The AMD Ryzen launch last year did a great job at lowering CPU and motherboard prices for PC gaming enthusiast, but unfortunately, this was tarred with a 200% surge in the pricing of DDR4 over 2 years.
Over the past year, we have seen GPU prices inflate thanks to cryptocurrency miners, with them buying $776M in GPUs in 2017.
The SSD market has seen some similar trends with the price of some SSDs doubling between June 2017 and June 2017.
Recent news suggests that trend will continue as a power outage at one of Samsung’s fabs has destroyed 3.5% of the global NAND supply for March.
A Taiwan based tech news blog reported that the outage damaged 50,000 to 60,000 of wafers with V-NAND flash memory, which represent 11% of Samsung’s monthly output. The report further estimates that the said amount equates to approximately 3.5% of global NAND output but does not elaborate whether it means wafer output or bit output.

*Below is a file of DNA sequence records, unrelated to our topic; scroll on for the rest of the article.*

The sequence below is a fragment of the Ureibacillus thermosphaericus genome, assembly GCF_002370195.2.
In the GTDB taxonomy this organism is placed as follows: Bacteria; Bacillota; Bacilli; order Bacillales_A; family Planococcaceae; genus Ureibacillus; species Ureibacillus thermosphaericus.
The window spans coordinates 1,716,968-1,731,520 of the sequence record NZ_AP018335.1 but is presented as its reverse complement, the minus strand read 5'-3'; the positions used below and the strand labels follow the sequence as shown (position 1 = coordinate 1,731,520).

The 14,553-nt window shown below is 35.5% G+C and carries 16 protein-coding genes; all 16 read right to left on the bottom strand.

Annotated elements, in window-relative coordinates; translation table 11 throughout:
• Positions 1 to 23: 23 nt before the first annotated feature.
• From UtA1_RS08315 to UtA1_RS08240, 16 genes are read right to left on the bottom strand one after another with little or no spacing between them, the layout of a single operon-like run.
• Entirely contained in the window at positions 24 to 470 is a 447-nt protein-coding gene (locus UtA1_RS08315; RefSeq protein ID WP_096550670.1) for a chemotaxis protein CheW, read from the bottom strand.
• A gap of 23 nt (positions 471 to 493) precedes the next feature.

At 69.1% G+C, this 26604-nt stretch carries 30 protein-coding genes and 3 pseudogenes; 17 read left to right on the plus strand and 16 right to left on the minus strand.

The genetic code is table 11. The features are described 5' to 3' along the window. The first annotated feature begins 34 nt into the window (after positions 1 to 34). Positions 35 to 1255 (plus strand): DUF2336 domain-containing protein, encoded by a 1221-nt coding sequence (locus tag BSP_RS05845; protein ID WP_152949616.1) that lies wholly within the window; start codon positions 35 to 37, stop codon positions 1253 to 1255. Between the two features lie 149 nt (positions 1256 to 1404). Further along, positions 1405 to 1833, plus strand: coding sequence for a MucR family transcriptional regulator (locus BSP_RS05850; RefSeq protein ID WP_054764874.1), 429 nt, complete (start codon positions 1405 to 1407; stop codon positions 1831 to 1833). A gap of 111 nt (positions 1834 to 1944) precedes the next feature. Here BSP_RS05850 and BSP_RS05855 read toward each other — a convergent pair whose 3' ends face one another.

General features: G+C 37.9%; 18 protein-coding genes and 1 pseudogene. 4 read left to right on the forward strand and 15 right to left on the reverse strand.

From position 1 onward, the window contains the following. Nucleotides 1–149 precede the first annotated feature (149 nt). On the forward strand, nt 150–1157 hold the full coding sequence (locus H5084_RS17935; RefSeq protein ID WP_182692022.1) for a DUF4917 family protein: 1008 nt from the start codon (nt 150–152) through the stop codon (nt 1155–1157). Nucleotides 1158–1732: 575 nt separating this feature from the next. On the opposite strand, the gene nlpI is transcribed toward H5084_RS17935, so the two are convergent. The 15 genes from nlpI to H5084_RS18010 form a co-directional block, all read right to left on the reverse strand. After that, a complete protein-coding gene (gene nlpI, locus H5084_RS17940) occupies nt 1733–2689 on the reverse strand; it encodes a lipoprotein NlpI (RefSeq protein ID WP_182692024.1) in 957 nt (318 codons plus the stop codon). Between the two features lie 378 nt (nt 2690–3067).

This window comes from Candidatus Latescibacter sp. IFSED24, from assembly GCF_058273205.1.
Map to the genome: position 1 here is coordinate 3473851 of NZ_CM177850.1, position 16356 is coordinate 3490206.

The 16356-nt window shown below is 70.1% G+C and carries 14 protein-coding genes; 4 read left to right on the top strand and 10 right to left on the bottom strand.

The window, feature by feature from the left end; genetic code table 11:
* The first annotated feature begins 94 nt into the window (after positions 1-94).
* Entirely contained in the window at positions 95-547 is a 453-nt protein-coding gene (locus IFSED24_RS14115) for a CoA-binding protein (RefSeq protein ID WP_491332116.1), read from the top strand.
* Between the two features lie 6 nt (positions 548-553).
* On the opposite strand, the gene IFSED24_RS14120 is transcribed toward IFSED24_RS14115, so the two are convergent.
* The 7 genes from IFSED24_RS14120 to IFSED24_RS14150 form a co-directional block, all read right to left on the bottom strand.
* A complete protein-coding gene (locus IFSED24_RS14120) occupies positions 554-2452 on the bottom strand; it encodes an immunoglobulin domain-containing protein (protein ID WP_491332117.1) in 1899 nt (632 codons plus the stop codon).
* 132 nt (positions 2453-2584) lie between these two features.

Samsung claims to have a stockpile of NAND chips, which is expected to enable to company to fulfil its short-term shipments commitments.
With the growing demand for NAND from the smartphone market, as well as consumers, adopting SSDs I would expect that this temporary shortage will be at least used as an excuse for escalated prices.